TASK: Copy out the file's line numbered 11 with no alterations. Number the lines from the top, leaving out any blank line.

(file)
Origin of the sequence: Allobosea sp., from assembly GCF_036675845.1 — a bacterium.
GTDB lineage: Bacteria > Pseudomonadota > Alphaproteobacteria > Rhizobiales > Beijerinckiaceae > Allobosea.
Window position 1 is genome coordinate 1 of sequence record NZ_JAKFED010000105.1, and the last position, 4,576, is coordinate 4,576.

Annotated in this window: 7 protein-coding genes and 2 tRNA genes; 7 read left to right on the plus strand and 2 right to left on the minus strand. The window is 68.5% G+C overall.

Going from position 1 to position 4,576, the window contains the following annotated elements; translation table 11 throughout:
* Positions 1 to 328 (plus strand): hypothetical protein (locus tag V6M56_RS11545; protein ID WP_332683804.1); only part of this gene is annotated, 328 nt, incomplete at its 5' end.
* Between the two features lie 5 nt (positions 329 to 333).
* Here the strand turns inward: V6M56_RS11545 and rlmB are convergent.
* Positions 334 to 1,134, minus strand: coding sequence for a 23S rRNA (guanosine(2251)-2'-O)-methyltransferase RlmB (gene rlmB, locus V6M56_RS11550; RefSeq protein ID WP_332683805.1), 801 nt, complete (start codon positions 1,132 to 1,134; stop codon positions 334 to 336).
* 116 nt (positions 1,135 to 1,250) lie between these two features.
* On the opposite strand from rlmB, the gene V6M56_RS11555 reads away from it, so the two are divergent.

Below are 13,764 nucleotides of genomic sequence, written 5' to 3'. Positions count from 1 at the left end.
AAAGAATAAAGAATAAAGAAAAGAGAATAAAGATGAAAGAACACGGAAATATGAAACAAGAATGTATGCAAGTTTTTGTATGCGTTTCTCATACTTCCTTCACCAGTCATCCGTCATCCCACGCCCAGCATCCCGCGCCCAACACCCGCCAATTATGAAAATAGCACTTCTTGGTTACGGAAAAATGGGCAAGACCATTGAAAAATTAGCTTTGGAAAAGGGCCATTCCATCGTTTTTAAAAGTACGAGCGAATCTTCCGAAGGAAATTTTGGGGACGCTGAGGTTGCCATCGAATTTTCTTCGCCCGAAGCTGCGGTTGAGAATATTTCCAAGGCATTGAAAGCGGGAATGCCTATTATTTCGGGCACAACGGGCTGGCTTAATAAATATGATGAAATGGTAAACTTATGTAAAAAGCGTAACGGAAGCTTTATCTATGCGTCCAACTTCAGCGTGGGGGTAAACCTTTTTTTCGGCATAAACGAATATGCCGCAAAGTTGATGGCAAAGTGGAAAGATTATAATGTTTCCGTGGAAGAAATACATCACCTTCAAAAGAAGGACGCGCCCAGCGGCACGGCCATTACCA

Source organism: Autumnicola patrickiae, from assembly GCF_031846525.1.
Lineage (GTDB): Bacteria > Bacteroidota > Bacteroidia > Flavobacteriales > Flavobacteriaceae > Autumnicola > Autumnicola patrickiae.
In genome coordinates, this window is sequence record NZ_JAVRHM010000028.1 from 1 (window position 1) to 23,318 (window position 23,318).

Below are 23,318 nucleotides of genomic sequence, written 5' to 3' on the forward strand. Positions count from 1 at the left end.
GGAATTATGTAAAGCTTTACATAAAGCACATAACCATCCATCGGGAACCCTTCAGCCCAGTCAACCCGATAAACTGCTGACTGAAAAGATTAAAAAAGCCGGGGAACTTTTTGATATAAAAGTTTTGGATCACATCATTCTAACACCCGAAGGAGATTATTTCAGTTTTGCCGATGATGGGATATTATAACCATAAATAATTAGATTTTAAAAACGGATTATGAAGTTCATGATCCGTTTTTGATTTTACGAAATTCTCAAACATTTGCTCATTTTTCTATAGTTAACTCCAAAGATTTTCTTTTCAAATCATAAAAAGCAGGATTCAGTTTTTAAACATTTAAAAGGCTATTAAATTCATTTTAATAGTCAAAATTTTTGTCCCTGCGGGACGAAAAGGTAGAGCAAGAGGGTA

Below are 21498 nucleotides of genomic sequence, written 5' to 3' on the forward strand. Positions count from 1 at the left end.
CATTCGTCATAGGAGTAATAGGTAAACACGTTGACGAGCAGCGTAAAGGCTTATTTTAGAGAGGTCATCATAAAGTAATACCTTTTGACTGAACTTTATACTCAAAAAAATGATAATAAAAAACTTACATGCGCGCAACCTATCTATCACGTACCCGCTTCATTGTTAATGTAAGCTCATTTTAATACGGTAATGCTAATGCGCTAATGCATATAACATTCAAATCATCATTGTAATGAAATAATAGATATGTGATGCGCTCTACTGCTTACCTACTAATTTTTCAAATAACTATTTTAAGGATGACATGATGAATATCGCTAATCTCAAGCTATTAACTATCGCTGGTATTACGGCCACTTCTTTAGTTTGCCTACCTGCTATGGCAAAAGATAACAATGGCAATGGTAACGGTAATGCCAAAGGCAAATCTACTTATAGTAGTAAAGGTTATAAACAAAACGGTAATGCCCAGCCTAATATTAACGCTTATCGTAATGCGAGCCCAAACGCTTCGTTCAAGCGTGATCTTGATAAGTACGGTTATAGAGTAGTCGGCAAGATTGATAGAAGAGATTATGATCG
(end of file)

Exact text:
* On the opposite strand from rlmB, the gene V6M56_RS11555 reads away from it, so the two are divergent.